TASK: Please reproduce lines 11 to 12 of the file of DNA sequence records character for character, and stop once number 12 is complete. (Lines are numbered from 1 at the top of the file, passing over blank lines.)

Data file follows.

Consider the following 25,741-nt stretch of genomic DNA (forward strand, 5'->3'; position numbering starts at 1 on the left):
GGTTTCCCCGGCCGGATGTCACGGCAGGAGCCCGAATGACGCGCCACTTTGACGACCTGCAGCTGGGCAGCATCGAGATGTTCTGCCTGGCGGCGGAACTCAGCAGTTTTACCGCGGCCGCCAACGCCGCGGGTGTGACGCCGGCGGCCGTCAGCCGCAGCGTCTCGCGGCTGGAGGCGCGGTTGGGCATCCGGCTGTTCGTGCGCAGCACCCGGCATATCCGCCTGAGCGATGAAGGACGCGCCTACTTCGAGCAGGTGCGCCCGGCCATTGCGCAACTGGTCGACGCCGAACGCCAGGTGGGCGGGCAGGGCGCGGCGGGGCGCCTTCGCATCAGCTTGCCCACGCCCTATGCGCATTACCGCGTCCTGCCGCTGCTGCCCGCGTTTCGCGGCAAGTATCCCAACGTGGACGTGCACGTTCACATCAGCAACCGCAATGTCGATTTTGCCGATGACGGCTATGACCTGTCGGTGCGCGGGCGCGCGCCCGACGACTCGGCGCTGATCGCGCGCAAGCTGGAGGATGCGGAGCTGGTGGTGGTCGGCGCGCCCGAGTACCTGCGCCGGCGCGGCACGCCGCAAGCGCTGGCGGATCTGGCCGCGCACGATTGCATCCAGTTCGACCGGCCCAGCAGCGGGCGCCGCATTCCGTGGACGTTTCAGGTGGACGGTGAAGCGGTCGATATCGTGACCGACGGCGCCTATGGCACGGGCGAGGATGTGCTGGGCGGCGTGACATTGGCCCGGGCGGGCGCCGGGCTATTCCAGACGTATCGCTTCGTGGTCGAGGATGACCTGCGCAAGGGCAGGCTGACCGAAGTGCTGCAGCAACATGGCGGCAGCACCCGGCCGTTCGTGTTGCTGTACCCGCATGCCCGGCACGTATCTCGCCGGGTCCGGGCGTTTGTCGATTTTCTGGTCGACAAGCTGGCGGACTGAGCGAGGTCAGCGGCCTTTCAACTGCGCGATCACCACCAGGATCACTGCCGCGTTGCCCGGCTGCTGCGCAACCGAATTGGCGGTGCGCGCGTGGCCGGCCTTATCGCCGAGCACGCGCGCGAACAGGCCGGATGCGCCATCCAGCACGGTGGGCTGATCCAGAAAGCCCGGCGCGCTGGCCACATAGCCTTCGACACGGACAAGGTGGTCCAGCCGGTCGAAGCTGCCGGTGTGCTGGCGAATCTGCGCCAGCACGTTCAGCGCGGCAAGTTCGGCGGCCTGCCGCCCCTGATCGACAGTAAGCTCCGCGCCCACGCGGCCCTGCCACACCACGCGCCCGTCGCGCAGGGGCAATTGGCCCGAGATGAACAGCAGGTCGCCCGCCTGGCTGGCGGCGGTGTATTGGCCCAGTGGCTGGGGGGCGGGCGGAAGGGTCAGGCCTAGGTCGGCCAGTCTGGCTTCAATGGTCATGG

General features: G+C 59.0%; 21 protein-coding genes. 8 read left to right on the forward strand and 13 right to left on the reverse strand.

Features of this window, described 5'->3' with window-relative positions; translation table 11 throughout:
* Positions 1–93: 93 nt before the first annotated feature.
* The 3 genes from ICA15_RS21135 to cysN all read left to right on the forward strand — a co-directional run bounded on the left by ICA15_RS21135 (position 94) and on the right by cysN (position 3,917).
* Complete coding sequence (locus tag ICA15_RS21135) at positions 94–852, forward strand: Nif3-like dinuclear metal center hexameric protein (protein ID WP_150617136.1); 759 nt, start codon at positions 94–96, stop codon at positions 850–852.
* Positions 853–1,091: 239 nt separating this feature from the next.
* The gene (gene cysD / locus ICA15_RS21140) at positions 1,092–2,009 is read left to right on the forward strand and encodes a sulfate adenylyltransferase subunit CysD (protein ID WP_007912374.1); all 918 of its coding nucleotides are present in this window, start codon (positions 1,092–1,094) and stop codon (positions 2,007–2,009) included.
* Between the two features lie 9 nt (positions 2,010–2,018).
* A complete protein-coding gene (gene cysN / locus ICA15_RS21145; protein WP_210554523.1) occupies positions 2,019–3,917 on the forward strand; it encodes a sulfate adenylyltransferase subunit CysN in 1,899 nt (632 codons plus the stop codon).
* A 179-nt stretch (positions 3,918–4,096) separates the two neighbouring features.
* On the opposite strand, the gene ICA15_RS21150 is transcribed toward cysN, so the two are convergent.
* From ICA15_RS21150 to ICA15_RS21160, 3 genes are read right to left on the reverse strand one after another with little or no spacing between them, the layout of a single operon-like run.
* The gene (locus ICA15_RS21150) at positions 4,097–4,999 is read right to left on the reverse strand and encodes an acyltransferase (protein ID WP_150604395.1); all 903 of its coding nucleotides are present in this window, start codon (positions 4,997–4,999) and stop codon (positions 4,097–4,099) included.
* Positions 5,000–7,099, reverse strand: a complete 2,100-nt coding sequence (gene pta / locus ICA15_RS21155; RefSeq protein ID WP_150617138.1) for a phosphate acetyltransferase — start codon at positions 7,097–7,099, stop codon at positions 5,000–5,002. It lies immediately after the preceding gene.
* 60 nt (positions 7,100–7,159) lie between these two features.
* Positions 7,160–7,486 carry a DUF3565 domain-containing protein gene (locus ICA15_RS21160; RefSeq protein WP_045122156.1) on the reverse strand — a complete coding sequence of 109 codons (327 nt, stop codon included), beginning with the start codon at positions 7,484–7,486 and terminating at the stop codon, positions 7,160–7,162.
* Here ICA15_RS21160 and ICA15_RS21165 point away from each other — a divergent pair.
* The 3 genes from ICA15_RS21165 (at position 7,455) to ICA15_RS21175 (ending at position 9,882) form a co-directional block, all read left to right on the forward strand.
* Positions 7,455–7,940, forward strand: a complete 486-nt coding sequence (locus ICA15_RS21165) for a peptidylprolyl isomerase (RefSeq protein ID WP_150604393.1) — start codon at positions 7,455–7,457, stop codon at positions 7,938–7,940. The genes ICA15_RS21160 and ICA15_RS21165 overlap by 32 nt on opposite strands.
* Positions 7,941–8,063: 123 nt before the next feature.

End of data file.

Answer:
* A complete protein-coding gene (gene cysN / locus ICA15_RS21145; protein WP_210554523.1) occupies positions 2,019–3,917 on the forward strand; it encodes a sulfate adenylyltransferase subunit CysN in 1,899 nt (632 codons plus the stop codon).
* A 179-nt stretch (positions 3,918–4,096) separates the two neighbouring features.